Locals shares headed north yesterday in line with markets across the region as investors took the tit-for-tat tariffs between the United States and China in their stride.
Nearly all regional bourses rose despite the US$60 billion (S$82 billion) in tariffs levelled by China on US goods, underscoring market weariness over the constant back and forth.
Singapore's Straits Times Index hit a two-week high after two days of decline, adding 37.23 points, or 1.19 per cent, to 3,176.57.
Gainers outnumbered losers 245 to 155 on turnover of 1.3 billion shares worth $988.4 million.
Tokyo's benchmark Nikkei surged 1.08 per cent to an eight-month high with investor sentiment buoyed by a cheaper yen and Wall Street gains.
Hong Kong's Hang Seng shrugged off the effects of Typhoon Mangkhut and the trade war to rise 1.19 per cent to a two-week high.
Chinese mainland shares rose 1.3 per cent while the yuan also edged up after China said it would not engage in devaluing its currency.
"Bearish elements from trade have been priced in over the past few months," CMC Markets analyst Margaret Yang said, adding that a "solid impact" of the US-China trade war on the Singapore economy has yet to be seen.
United Overseas Bank (UOB) said retaliation from China shows it is "not caving in to pressure from the US and is expected to counter US tariff measures blow by blow".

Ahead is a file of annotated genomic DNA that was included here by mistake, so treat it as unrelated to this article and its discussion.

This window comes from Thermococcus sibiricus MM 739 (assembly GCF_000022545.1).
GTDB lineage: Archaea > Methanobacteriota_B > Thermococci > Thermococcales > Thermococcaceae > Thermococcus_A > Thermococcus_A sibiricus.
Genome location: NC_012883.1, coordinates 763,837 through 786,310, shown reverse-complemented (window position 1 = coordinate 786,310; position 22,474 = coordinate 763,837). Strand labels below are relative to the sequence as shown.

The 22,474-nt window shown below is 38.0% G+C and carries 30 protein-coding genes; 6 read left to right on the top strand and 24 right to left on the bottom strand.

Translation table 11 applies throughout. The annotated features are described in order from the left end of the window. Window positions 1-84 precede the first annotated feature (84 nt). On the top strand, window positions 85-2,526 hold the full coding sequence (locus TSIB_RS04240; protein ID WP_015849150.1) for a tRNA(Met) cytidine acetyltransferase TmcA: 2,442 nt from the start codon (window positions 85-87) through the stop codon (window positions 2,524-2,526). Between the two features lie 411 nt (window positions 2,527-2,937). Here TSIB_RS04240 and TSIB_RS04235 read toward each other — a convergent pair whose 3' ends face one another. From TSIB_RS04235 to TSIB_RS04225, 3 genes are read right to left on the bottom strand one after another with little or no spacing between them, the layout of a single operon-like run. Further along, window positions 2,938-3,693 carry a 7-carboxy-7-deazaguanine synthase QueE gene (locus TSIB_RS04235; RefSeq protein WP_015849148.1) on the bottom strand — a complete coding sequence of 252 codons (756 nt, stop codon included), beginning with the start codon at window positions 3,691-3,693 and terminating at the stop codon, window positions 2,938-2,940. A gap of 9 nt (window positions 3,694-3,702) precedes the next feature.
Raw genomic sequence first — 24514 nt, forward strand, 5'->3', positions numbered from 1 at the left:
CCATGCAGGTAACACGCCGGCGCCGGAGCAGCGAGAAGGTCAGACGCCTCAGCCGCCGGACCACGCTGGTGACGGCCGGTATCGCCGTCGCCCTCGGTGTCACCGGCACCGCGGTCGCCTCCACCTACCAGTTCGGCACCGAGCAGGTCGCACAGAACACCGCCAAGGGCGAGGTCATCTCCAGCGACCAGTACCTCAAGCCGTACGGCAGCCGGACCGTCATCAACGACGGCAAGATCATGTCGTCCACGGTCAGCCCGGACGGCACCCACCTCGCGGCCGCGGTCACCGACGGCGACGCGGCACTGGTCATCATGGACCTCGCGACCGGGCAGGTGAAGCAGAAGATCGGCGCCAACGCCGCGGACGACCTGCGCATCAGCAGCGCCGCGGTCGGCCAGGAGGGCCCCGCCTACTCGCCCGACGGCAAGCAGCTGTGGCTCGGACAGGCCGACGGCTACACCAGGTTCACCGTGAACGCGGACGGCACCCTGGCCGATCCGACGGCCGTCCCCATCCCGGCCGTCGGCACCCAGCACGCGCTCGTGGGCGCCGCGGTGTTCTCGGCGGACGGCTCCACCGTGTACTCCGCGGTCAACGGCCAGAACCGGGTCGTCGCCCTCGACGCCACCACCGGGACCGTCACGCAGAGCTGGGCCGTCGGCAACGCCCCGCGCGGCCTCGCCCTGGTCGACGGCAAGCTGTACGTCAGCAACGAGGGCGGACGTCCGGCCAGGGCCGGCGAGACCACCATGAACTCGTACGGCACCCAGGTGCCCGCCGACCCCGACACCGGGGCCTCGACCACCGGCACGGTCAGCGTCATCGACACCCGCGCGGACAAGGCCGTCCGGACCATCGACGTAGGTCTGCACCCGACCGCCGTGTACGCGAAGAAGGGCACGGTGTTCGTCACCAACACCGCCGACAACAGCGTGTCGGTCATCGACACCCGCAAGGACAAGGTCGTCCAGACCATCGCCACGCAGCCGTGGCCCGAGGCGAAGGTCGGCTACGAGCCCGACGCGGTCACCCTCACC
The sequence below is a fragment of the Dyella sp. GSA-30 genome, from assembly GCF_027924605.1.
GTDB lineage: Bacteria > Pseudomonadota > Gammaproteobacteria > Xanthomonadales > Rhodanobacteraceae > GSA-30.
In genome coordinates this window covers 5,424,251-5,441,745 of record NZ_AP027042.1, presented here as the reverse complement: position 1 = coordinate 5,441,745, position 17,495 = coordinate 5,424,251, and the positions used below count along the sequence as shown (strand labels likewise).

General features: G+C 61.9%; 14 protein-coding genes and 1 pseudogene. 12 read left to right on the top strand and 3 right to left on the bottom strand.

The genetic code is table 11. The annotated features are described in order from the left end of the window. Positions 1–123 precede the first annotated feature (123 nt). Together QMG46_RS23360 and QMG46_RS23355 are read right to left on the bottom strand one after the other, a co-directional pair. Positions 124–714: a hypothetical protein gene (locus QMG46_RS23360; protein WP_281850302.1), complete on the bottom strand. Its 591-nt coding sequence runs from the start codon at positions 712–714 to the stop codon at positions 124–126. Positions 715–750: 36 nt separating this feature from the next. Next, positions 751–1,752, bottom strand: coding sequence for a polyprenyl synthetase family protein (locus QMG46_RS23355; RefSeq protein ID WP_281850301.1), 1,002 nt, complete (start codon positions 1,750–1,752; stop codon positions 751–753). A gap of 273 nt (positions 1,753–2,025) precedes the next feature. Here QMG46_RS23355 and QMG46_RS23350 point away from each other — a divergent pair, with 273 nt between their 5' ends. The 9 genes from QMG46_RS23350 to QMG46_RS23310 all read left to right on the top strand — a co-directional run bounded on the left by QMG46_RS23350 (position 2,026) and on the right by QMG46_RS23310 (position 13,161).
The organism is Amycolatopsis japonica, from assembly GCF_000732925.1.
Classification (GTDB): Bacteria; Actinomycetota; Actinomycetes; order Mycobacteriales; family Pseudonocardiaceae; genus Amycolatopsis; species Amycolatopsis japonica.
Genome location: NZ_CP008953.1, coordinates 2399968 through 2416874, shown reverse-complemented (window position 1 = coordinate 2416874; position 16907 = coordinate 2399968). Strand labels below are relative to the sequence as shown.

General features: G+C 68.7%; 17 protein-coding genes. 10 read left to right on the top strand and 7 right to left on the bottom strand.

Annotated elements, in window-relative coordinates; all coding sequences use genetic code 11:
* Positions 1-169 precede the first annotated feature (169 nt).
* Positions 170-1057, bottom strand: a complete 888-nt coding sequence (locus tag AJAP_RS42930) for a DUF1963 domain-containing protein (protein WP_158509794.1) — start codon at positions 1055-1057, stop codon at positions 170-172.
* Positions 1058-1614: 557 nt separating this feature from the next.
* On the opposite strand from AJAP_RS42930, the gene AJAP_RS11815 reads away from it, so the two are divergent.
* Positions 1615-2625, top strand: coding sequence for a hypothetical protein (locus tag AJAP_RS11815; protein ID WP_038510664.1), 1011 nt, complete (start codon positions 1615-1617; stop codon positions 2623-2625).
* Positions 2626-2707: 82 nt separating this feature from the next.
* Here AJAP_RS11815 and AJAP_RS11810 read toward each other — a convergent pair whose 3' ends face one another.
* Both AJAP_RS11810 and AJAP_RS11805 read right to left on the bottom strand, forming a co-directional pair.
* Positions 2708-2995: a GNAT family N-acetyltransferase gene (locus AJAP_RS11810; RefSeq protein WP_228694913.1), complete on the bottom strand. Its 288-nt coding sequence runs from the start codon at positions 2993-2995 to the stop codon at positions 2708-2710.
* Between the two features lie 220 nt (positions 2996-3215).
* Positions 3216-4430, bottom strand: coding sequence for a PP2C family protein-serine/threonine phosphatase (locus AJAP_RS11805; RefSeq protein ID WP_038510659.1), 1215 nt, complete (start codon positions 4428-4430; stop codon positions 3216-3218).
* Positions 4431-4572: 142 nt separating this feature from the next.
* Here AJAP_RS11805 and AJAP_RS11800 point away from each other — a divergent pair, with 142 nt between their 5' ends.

China's dispatch of its commerce vice-minister - instead of the vice-premier - to the US for trade talks this month also shows a "downgrade" in the seniority level of the discussions and their effectiveness, it added. It said the real impact of the tariffs would be felt more next year.
The most actively traded counter here was Rex International, with 116.83 million shares traded. It fell 5.26 per cent to 10.8 cents.
All three banks rose. DBS led the gains, up 1.21 per cent to $25.10, while OCBC Bank added 0.72 per cent to $11.12, and UOB rose 0.19 per cent to $25.98.
Developer Ho Bee Land added 2.03 per cent to $2.51 after announcing a management reshuffle as part of its succession plans.
Ascendas Hospitality Trust shrugged off a gas leak at its Pullman Sydney Hyde Park hotel to inch up 0.62 per cent to 80.5 cents.
Alliance Mineral Assets shed 5.66 per cent to 25 cents after saying it would put on hold plans to dual-list in Australia. Alliance and Australia-listed Tawana Resources had planned to merge and list on the Australian Securities Exchange.